[6.13. Poland: Emigration committees for the
Jews in 1938 - no places to emigrate - Madagascar
[Nov 1938: Poland: Set up
of the Jewish Emigration and Colonization Committee -
and a committee of Friends to Promote Jewish Emigration
However, the Poles had learned their lesson effectively.
If Germany managed to get rid of her Jews by Gestapo
methods, Poland could follow in her footsteps. In early
November the government forced the acknowledged head of
the Jewish community in Poland, Rabbi Moshe Schorr, to set
up the Jewish Emigration and Colonization Committee. The
Poles gave this organization the task of collecting 3 mio.
zloty and convincing Jewish organizations abroad to do
everything in their power to get large numbers of Polish
Jews to emigrate. By and large the Zionists boycotted this
committee; but their leaders, Henryk Rosmarin, Ansselm
Reiss, and Moshe Kleinbaum, were told point-blank that the
government no longer considered Palestine as the only
emigration goal for Jews from Poland. "If the price paid
to Germany for brutalities against the Jews will be taking
out the Jews from that country, nothing remains for Poland
but to use similar methods with regard to stimulating
Jewish emigration from Poland."
(End note 67: R10, report by Troper and Smoler, 12/2/38 [2
In line with this approach, and in order to increase the
pressure on the Jews, the Polish government also set up a
non-Jewish committee of Friends to Promote Jewish
Emigration to Madagascar.
The main task of the members of the Jewish committee,
aside from collecting money, was to travel abroad and
conduct negotiations about the emigration of as many Jews
as possible. Within a month, by December 1938, one-third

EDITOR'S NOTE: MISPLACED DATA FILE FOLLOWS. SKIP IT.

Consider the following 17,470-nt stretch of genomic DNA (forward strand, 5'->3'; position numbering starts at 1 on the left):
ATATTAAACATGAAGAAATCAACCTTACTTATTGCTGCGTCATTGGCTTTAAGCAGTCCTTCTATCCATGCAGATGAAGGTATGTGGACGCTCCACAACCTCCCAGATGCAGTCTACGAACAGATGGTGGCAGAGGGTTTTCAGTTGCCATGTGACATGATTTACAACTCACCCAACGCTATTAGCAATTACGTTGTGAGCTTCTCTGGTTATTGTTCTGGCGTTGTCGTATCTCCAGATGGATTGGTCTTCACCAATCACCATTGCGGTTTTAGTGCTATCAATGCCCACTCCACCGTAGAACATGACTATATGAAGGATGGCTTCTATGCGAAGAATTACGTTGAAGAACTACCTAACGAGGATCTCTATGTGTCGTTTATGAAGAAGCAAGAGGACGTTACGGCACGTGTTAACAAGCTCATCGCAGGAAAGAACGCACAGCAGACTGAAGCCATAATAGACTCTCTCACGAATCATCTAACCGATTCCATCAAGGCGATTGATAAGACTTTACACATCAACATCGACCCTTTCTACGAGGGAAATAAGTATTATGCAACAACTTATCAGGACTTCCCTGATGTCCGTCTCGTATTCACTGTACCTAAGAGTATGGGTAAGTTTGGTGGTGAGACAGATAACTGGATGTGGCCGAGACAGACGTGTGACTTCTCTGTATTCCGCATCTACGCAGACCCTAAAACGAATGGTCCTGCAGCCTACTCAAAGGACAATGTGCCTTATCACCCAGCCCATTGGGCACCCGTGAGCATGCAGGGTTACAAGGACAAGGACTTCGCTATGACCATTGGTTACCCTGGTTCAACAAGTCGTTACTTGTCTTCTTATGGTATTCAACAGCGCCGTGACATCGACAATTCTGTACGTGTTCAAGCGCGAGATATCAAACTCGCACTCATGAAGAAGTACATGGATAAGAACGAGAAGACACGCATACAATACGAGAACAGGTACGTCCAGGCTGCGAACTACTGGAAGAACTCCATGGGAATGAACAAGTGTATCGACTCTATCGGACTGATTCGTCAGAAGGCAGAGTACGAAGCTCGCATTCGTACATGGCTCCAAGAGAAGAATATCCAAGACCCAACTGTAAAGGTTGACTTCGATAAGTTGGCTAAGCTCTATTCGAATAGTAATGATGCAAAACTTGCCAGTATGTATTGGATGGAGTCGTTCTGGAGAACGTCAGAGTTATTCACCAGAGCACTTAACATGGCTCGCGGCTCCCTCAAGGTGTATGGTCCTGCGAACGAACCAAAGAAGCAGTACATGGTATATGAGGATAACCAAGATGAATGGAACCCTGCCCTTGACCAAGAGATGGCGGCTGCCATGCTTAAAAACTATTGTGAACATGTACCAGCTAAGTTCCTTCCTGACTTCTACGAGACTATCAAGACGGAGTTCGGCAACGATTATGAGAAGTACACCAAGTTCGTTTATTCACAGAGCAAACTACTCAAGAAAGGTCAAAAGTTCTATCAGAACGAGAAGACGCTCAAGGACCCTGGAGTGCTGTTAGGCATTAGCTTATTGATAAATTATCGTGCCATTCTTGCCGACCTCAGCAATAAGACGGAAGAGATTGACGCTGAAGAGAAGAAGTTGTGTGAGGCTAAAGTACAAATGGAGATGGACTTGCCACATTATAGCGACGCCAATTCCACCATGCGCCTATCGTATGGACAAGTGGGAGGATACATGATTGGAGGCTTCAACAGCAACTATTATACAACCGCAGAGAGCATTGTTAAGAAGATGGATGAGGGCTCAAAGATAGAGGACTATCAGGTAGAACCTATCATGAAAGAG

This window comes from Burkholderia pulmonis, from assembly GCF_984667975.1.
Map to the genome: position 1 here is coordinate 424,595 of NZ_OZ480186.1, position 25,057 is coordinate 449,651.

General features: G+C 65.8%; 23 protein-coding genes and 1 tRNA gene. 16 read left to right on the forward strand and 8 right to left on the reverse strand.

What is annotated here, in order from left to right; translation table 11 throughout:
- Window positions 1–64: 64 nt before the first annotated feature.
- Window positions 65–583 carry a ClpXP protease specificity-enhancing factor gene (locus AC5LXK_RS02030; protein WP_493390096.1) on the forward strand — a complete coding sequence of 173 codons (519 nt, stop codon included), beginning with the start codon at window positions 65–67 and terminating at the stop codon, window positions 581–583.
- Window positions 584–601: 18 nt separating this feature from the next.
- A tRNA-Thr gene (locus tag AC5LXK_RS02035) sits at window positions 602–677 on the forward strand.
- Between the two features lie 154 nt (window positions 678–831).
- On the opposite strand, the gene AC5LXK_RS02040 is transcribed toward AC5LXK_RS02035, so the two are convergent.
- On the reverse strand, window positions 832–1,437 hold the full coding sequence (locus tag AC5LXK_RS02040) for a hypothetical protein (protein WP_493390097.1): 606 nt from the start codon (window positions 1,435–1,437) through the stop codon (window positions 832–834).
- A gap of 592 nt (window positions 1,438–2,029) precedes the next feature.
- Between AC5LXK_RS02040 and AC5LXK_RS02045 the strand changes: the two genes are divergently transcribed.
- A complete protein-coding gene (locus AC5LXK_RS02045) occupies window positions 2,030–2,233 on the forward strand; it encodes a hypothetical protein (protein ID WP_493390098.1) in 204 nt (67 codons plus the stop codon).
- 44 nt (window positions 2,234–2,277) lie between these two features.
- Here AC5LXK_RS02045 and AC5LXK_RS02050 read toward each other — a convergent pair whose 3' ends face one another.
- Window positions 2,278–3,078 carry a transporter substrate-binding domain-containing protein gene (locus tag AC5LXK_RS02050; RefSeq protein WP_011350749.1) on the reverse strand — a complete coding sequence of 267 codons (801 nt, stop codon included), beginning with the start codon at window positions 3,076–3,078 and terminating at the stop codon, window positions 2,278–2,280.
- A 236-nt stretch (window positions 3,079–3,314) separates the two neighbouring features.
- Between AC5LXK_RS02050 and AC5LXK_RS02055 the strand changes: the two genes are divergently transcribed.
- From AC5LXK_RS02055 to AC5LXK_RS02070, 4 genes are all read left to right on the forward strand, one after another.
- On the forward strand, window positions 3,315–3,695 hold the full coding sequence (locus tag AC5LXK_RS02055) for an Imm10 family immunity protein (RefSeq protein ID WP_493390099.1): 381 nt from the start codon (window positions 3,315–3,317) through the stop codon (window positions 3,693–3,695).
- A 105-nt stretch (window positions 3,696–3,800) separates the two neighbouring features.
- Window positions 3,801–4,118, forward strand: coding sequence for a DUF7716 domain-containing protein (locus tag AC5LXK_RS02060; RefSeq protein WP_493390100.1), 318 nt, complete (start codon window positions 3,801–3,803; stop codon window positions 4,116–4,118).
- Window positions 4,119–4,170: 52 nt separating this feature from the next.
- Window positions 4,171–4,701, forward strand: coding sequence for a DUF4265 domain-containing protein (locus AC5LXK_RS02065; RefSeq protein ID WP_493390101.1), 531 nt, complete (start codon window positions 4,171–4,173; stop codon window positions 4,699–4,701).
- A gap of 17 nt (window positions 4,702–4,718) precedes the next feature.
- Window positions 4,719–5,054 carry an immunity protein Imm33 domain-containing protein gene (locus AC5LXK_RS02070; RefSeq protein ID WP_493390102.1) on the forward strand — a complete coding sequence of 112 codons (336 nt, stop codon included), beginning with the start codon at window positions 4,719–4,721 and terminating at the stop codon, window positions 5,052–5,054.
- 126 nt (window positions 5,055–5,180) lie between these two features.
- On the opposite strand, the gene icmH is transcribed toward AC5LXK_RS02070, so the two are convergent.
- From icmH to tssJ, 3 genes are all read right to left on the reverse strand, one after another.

of the required sum of 3 mio. zloty had been collected
from wealthy Jewish individuals in Poland.
[JDC can only watch the
Polish action for emigration committees]
The new JDC European chairman, Morris C. Troper, saw no
possibility of opposing the new Polish attitude. On
December 20, 1938, he wrote to Hyman that if the Polish
emigration pressure was inevitable, then the committee
should at least be in the hands of people amenable to JDC.
(End note 68: 44-3).
[Competition in fund
raising for Polish Jews between AFPJ, WJC and JDC]
Schorr and Rosmarin were connected with the American
Federation of Polish Jews [AFPJ] and the World Jewish
Congress. WJC's concept of the unity of the Jewish people
all over the world and its endeavor to set up political
machinery to represent world Jewry ran counter to JDC's
rejection of Jewish nationalism. Also, WJC and AFPJ were
trying to collect money in America for Europe's Jews, in
competition with JDC. Schorr and Rosmarin were therefore
unacceptable, and Troper suggested that three
industrialists respected by JDC should be invited to the
U.S., one of whom was Karol Sachs, a very wealthy Jewish
industrialist from Lodz.
The New York office, as well as the Warsaw JDC office,
were not eager to enter into the whole problem of
emigration from Poland, at least not under such blatant
Polish pressure. There was, it is true, a slow but
decisive change of JDC opinion on emigration generally.